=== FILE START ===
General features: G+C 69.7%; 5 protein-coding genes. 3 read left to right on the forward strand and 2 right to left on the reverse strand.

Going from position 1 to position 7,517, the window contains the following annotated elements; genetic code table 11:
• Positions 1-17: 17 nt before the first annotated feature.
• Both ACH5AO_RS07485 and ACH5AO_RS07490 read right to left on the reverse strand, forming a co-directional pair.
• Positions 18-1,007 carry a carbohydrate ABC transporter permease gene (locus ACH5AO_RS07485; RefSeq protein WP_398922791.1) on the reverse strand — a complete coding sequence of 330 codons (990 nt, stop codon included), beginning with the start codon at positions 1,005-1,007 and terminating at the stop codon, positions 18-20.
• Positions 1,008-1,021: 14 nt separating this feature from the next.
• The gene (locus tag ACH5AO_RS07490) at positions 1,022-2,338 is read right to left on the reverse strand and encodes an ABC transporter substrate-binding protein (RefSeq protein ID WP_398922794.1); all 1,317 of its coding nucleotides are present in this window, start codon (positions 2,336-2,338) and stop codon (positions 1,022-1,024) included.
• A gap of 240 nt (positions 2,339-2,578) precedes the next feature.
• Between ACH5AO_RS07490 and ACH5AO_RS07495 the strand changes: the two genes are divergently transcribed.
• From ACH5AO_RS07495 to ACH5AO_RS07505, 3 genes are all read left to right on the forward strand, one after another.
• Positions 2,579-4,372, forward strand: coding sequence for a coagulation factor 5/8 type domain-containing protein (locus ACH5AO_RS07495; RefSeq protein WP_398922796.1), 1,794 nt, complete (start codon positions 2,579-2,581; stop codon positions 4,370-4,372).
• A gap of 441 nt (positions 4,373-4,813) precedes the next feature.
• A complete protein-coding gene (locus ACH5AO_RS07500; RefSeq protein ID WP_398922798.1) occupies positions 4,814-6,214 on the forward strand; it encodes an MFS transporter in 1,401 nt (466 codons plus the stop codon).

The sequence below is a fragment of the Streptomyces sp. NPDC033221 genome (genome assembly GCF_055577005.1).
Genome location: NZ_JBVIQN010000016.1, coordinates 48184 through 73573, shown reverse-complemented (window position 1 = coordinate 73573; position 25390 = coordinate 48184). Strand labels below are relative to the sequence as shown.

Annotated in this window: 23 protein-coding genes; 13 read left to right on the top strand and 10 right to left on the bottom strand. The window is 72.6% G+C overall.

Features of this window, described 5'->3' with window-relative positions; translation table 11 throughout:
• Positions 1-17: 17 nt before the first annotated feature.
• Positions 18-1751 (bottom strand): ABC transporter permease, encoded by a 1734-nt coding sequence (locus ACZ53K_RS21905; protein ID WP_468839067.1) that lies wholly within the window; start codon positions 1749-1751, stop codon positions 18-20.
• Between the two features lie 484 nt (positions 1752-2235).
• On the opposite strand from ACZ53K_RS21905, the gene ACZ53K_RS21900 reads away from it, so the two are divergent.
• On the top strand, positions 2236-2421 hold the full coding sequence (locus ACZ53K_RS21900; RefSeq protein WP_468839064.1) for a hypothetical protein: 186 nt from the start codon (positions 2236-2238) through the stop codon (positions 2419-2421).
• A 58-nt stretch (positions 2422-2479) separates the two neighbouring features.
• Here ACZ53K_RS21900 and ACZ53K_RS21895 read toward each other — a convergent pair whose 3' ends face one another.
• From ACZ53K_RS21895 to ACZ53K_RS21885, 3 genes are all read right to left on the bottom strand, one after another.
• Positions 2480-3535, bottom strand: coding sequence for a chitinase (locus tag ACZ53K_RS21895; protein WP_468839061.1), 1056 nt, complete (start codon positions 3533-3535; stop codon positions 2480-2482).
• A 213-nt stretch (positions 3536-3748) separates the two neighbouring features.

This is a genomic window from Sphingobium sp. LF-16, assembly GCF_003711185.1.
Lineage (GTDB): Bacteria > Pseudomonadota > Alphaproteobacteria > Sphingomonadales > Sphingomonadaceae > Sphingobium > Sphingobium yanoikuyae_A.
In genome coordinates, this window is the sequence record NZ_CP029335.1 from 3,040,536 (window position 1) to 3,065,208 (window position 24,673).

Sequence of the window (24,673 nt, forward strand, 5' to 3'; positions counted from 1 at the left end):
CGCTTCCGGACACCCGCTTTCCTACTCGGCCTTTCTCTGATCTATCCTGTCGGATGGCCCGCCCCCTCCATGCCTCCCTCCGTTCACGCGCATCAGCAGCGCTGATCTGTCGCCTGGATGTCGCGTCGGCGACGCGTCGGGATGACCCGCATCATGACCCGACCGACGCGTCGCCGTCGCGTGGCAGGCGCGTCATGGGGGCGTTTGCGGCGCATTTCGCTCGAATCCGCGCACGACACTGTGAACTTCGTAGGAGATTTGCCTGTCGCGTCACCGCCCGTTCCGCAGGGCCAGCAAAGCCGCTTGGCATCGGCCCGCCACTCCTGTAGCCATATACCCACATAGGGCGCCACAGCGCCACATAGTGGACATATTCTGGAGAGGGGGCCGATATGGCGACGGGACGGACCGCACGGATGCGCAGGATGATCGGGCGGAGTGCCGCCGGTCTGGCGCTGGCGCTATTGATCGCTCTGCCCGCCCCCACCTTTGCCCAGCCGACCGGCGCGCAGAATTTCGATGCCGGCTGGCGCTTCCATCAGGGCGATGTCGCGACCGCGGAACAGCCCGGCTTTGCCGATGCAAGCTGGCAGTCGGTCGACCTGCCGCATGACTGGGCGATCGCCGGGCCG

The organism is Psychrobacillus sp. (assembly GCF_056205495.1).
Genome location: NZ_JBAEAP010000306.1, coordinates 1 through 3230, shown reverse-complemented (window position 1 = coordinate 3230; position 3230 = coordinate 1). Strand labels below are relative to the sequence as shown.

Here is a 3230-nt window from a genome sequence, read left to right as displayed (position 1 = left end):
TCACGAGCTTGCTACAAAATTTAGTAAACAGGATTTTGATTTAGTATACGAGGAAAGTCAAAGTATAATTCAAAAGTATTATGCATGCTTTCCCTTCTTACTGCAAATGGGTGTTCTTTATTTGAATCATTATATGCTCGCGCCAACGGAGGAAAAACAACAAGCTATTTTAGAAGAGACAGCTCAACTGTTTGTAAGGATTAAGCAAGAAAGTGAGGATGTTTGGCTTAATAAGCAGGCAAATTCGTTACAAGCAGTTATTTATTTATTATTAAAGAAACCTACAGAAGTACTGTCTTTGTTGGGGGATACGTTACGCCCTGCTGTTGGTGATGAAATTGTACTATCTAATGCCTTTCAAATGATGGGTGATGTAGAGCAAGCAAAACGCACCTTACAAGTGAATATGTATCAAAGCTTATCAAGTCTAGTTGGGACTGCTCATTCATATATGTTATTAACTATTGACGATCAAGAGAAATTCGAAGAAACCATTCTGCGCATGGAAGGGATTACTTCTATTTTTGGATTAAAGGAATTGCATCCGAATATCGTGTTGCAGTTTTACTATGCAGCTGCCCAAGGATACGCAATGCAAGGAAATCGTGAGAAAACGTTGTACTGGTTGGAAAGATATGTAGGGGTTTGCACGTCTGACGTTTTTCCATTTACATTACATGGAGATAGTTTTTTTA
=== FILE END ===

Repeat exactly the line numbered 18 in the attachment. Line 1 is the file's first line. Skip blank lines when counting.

• Positions 1-17: 17 nt before the first annotated feature.